A hindi version of the MMSE: The development of a cognitive screening instrument for a largely illiterate rural elderly population in india

Mary Ganguli, Graham Ratcliff, Vijay Chandra, Sujatha Sharma, Joanne Gilby, Rajesh Pandav, Steven Belle, Christopher Ryan, Carol Baker, Eric Seaberg, Steven Dekosky

Research output: Contribution to journalArticlepeer-review

Abstract

The Indo‐US Cross‐National Dementia Epidemiology Study seeks to compare two rural populations, in the US and India: the Monongahela Valley, a rural community of relatively low socioeconomic status in southwestern Pennsylvania (USA), and Ballabgarh, a rural community near New Delhi in North India. Of Particular interest is the fact that the Ballabgarh elderly population is exclusively Hindi‐speaking, has little or no education and is largely illiterate, rendering its cognitive screening a particular challenge. In this article we report methods and preliminary data on the development of a Hindi cognitive screening instrument suitable for the Ballabgarh elderly population. We use as an example our Hindi adaptation of the Mini‐Mental State Examination (MMSE), a widely used global cognitive screening scale. Systematic, item‐by‐item, empirically based test development has shown that effective modifications can be made to existing tests that require reading and writing; and that culturally sensitive modifications can be made to render the test meaningful and relevant while still tapping the appropriate cognitive domains. Certain cognitive functions, particularly orientation to time, remain difficult to test adequately in this type of population. In Ballabgarh, as in the Monongahela Valley, educated individuals obtain higher test scores. Implications for dementia screening are discussed, including those relevant to the hypothesis that low education predisposes to dementia.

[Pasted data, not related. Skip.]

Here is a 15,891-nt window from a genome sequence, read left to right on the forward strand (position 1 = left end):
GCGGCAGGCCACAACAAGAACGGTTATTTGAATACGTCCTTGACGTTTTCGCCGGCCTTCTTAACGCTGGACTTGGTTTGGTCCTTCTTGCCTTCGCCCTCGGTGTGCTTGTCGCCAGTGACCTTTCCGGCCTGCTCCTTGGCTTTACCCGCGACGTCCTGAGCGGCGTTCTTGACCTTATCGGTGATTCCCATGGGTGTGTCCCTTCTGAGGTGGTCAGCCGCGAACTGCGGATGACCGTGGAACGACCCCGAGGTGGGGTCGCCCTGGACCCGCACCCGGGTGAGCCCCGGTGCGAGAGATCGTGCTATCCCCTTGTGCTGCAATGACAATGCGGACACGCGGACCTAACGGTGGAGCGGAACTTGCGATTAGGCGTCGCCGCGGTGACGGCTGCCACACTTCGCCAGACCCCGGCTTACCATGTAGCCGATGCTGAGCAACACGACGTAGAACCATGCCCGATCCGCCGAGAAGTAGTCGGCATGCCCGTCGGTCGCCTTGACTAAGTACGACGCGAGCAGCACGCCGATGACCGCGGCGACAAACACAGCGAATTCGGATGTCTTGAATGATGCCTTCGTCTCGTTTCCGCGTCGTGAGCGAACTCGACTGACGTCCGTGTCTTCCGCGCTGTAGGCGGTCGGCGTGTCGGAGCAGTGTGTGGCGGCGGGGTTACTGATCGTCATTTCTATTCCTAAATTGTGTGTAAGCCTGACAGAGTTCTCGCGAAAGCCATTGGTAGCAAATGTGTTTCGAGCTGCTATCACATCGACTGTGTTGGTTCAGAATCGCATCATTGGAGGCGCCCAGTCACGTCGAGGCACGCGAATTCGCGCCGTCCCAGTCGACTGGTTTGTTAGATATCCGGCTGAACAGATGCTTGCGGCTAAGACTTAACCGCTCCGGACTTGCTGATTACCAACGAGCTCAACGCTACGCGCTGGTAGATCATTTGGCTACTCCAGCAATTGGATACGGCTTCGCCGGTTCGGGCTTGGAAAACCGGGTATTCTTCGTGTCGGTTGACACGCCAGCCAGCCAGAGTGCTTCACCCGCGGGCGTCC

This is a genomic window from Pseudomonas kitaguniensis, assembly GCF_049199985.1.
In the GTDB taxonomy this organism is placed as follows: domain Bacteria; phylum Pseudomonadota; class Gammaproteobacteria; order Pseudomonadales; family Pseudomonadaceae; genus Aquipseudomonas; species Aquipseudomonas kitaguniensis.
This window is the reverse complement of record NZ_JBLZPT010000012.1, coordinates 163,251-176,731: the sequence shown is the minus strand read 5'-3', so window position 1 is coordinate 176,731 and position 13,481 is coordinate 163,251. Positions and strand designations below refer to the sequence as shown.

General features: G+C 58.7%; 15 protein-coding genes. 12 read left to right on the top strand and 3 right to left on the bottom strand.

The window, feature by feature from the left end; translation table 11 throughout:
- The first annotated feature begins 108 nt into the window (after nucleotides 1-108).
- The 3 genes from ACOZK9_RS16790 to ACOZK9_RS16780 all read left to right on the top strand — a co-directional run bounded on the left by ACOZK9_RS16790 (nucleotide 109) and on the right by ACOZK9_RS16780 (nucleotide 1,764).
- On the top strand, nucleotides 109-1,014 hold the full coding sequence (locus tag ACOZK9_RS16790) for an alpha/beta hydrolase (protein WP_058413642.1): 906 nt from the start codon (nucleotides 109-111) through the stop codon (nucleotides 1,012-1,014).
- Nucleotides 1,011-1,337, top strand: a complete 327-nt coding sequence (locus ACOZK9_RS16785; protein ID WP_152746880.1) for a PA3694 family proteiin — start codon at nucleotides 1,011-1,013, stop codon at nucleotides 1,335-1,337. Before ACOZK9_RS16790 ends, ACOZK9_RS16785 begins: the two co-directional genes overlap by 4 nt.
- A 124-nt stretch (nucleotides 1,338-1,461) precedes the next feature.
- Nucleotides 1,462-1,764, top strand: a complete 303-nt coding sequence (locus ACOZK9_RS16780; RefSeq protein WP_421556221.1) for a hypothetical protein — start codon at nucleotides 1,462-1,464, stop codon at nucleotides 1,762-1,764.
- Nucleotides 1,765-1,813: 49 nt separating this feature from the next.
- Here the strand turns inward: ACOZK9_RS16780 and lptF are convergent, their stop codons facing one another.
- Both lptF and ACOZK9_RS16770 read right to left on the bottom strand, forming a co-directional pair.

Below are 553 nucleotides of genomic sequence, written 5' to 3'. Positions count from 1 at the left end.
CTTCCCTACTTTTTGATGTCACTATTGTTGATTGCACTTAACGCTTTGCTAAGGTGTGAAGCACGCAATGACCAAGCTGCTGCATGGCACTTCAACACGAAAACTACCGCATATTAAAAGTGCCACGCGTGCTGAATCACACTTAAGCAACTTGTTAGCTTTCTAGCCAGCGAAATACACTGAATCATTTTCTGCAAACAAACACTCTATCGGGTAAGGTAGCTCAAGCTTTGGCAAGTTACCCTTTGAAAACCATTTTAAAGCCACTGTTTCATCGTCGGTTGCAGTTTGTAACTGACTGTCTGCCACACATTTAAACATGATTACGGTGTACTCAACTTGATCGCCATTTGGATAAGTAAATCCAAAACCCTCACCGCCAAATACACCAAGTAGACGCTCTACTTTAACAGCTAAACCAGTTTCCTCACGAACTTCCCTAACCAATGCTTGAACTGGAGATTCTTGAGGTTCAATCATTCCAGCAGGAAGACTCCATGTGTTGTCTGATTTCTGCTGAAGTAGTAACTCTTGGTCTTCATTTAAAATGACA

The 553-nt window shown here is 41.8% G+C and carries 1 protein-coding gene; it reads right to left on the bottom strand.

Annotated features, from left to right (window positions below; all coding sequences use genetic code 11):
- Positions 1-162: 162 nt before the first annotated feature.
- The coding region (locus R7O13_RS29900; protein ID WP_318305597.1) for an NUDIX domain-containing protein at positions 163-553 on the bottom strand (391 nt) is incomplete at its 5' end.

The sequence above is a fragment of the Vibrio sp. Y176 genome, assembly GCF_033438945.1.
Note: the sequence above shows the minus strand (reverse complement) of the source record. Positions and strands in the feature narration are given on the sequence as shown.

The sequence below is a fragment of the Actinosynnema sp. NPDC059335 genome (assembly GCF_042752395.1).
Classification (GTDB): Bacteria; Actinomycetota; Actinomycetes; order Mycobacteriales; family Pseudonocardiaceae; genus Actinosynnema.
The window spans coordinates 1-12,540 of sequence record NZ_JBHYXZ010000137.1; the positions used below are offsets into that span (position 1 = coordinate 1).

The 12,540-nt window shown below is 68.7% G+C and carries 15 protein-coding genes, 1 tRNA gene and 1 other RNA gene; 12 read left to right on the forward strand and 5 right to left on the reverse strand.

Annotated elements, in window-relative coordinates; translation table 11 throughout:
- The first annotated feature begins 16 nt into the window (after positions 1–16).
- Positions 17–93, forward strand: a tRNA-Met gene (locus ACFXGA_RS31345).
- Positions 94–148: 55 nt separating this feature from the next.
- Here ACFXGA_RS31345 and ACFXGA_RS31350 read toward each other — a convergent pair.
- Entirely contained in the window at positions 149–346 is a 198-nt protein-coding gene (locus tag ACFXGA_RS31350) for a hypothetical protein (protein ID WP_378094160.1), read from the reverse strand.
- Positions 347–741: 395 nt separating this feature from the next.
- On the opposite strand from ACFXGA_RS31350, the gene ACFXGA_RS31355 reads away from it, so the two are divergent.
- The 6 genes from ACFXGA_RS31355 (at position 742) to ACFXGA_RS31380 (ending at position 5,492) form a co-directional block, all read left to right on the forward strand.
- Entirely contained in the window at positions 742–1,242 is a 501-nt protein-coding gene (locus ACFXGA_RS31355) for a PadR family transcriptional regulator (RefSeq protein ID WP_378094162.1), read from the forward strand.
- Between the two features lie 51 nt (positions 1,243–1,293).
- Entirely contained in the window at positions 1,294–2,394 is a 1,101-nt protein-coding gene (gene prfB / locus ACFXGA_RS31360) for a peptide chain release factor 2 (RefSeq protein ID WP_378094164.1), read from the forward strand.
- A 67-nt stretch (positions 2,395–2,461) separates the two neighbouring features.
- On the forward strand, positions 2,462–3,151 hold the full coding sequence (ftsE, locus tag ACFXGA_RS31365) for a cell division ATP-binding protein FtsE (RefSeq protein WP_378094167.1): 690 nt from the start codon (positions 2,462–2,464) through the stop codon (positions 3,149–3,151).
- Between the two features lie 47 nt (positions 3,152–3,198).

Original languageEnglish (US)
Pages (from-to)367-377
Number of pages11
JournalInternational journal of geriatric psychiatry
Volume10
Issue number5
DOIs
StatePublished - May 1995
Externally publishedYes

Keywords

  • ageing
  • cross‐cultural research
  • dementia epidemiology
  • neuropsychology

ASJC Scopus subject areas

  • Geriatrics and Gerontology
  • Psychiatry and Mental health

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